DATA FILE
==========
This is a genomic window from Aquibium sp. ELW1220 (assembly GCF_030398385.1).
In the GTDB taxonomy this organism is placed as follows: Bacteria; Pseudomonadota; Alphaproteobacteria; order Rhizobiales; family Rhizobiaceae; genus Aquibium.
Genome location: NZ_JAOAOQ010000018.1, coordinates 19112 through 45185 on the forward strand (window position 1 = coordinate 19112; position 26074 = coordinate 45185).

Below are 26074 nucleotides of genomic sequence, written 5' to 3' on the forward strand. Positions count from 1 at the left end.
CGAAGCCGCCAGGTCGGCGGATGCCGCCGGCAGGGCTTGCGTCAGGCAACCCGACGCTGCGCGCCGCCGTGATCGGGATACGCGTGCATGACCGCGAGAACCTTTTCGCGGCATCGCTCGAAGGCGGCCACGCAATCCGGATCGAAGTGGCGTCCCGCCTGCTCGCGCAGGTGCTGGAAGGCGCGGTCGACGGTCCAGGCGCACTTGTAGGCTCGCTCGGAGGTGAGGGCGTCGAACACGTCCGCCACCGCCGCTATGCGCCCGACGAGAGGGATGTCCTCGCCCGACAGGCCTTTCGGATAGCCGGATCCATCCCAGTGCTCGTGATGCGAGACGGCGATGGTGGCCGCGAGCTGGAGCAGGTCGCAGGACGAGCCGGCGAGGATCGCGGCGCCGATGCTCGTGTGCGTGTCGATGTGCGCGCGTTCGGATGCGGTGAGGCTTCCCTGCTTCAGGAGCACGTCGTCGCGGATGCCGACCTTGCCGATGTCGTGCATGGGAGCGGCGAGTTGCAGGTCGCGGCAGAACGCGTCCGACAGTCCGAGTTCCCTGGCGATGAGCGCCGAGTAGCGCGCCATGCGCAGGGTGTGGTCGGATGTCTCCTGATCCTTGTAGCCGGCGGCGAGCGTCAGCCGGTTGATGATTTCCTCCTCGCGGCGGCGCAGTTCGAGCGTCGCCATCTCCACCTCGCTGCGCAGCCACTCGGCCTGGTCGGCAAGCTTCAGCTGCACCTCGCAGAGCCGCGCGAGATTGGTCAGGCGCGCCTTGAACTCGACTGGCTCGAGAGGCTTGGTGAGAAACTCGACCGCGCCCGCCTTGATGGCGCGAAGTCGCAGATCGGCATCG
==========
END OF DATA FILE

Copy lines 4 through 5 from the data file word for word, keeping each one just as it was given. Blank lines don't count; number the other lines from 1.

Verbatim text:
Below are 26074 nucleotides of genomic sequence, written 5' to 3' on the forward strand. Positions count from 1 at the left end.
CGAAGCCGCCAGGTCGGCGGATGCCGCCGGCAGGGCTTGCGTCAGGCAACCCGACGCTGCGCGCCGCCGTGATCGGGATACGCGTGCATGACCGCGAGAACCTTTTCGCGGCATCGCTCGAAGGCGGCCACGCAATCCGGATCGAAGTGGCGTCCCGCCTGCTCGCGCAGGTGCTGGAAGGCGCGGTCGACGGTCCAGGCGCACTTGTAGGCTCGCTCGGAGGTGAGGGCGTCGAACACGTCCGCCACCGCCGCTATGCGCCCGACGAGAGGGATGTCCTCGCCCGACAGGCCTTTCGGATAGCCGGATCCATCCCAGTGCTCGTGATGCGAGACGGCGATGGTGGCCGCGAGCTGGAGCAGGTCGCAGGACGAGCCGGCGAGGATCGCGGCGCCGATGCTCGTGTGCGTGTCGATGTGCGCGCGTTCGGATGCGGTGAGGCTTCCCTGCTTCAGGAGCACGTCGTCGCGGATGCCGACCTTGCCGATGTCGTGCATGGGAGCGGCGAGTTGCAGGTCGCGGCAGAACGCGTCCGACAGTCCGAGTTCCCTGGCGATGAGCGCCGAGTAGCGCGCCATGCGCAGGGTGTGGTCGGATGTCTCCTGATCCTTGTAGCCGGCGGCGAGCGTCAGCCGGTTGATGATTTCCTCCTCGCGGCGGCGCAGTTCGAGCGTCGCCATCTCCACCTCGCTGCGCAGCCACTCGGCCTGGTCGGCAAGCTTCAGCTGCACCTCGCAGAGCCGCGCGAGATTGGTCAGGCGCGCCTTGAACTCGACTGGCTCGAGAGGCTTGGTGAGAAACTCGACCGCGCCCGCCTTGATGGCGCGAAGTCGCAGATCGGCATCG